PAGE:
How to Turn a Garage Into a Woodshed

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Overnight markets were nonevents; even the downgrade of France's debt by Moody's had no real impact, though French bonds did decline in value just a bit. As for the market here, it traded mostly unchanged in a small range before closing flattish. Away from stocks, the dollar was mixed, fixed income was weaker again, oil lost 3%, and the metals finished mixed with small changes.

How to Turn a Garage Into a Woodshed

Last night Hewlett-Packard reported a massive write-off, which I bring up as a way to talk about what has happened to a great many of the tech leaders that flew so high in the stock mania, which ended in March of 2000. A lot of the pretend stocks of the dot-com variety have of course evaporated, but plenty of "real" companies have also declined in the 12-plus years since the peak of that insanity, HP being just one example (which is now back to where it was price-wise in 1995).

What often happens to good companies that get really expensive is that when valuations start to decline (usually due to some fundamental deterioration), people are attracted to them because of their "value." We have seen a bit of that with Apple, and will probably see more prospectively (more about AAPL below). In any case, Hewlett, Dell, Intel, and Microsoft, etc. are all examples of that, but there are hundreds more. However, the difference between Hewlett and the others is that its board is probably one of the worst on the planet. After they brought in Carly Fiorina, who was a disaster, she was replaced by Mark Hurd, the only CEO there over the last decade that had done anything approaching a good job (whose exit was handled poorly). He was followed by Leo Apotheker, who led the charge for the dreadful acquisition of Autonomy, and was followed by Meg Whitman, who I don't see as a savior there at all.

The point of all this is just to note the metamorphosis that occurs at many companies as they go from being the darlings of the growth stock community to "value" stocks. One must be very careful taking positions in companies making transition, as it is very easy to get fooled and you can lose a lot of money being way too early.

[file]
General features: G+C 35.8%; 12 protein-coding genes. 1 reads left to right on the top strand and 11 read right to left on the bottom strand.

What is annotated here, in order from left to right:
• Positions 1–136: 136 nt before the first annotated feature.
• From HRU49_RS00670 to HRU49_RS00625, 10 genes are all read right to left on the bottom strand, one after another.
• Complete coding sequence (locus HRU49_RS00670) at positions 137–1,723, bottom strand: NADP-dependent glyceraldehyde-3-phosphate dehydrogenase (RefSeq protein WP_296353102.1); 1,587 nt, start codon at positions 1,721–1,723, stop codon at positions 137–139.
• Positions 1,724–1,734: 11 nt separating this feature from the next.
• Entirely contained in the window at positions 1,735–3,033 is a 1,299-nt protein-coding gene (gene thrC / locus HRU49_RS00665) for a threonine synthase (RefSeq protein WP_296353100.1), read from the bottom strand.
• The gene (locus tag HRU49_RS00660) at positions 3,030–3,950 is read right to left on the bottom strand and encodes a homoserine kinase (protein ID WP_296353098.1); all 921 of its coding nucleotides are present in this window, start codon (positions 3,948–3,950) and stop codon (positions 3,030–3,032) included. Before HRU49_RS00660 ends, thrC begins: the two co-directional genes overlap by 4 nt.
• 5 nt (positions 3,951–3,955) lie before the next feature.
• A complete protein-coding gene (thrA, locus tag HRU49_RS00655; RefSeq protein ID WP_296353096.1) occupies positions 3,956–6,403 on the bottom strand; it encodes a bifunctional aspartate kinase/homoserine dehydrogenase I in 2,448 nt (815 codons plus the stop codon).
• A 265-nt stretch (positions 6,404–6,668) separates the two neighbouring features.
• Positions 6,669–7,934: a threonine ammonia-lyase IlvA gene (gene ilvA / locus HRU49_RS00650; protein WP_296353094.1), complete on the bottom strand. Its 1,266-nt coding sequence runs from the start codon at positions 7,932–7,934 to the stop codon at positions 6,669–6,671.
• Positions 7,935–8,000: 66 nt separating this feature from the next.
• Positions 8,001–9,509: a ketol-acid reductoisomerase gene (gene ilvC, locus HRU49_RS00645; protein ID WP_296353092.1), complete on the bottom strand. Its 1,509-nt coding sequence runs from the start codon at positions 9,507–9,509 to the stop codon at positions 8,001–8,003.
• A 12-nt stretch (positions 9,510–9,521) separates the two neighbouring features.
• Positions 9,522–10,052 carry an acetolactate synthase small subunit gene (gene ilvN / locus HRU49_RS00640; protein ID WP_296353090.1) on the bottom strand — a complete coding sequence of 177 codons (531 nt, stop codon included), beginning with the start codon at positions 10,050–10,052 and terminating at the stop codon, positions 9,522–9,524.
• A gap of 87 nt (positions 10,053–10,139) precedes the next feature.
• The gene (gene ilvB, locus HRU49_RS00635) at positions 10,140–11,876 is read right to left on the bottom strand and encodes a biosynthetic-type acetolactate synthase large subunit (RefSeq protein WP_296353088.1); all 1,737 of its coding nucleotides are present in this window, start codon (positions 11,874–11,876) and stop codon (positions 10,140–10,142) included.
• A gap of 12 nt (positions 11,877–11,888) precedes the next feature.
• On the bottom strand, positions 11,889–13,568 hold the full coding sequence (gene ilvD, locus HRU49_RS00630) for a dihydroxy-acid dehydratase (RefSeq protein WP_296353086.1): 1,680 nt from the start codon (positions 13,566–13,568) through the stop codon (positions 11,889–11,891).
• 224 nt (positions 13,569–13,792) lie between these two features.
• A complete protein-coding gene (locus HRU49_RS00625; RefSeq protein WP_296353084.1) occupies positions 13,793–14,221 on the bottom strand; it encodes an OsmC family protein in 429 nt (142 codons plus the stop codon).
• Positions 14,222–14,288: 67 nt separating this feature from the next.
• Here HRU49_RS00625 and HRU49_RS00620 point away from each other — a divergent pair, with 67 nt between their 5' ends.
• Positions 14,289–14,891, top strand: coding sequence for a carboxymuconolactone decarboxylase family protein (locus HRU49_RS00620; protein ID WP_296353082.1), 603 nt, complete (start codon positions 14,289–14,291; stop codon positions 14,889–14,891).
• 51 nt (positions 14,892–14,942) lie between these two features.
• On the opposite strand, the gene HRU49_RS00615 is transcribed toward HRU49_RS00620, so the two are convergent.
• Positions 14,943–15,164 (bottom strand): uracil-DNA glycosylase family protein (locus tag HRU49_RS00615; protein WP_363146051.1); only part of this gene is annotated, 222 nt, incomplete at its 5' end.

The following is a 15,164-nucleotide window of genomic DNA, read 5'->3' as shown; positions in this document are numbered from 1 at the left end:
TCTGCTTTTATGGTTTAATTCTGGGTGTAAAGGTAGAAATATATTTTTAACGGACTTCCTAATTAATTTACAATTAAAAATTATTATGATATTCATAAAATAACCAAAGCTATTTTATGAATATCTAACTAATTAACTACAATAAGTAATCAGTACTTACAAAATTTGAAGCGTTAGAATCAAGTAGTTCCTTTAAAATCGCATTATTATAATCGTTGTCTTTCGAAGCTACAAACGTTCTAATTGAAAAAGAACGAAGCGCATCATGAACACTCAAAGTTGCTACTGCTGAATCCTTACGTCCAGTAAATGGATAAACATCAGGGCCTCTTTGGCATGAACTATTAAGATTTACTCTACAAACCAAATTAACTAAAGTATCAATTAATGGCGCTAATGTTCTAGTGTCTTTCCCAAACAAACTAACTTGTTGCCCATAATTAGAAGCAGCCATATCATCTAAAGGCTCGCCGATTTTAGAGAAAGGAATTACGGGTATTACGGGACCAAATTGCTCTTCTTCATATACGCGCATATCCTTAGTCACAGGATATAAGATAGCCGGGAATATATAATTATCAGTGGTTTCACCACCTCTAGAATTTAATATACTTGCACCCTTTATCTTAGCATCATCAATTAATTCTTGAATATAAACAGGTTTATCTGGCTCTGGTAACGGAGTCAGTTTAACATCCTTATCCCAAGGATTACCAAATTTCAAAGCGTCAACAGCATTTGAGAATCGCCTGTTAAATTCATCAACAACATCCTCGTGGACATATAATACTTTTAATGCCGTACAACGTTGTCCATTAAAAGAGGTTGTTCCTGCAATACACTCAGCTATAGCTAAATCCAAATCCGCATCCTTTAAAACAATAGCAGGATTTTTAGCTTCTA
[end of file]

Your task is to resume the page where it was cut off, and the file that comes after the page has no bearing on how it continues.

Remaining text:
"Do Not Hurry, Do Not Rest"

On the note of being careful, and more importantly, patient, the reason why I mentioned my small trade in Apple yesterday was to illustrate the sort of patience and discipline that is required to be successful when speculating. As I noted, I purchased some slightly out-of-the-money calls when AAPL was trading at around $580 going into the election and lost $4. I had no real plan to be either long or short it, although I could see a reason for either, unless it traded in a way which made me feel as though the downside may have reached exhaustion in the short run. Thus, I bought the stock and wound up selling it later yesterday (although I forgot to note that at the bottom of the Rap).

I had been very careful about when I acted, and only did so when I had good reasons and could define my risk. I am not trying to pat myself on the back (since the idea worked), as I make plenty of mistakes, but I wanted to illuminate the point that patience and discipline are really important. Oftentimes folks probably don't give themselves credit for the trades that they don't do or the ones that they get away from. (By "get away from," I mean, for example, by owning the calls when I was wrong about Apple, I didn't have to fight the potential "value" rationalization as it collapsed and was getting cheaper, and thus a "better" idea, as of course the former was true, but the latter wasn't.)

In any case, hopefully that discussion of growth, value, patience and discipline will be of use to folks.

Positions in stocks mentioned: long MSFT.

About Bill Fleckenstein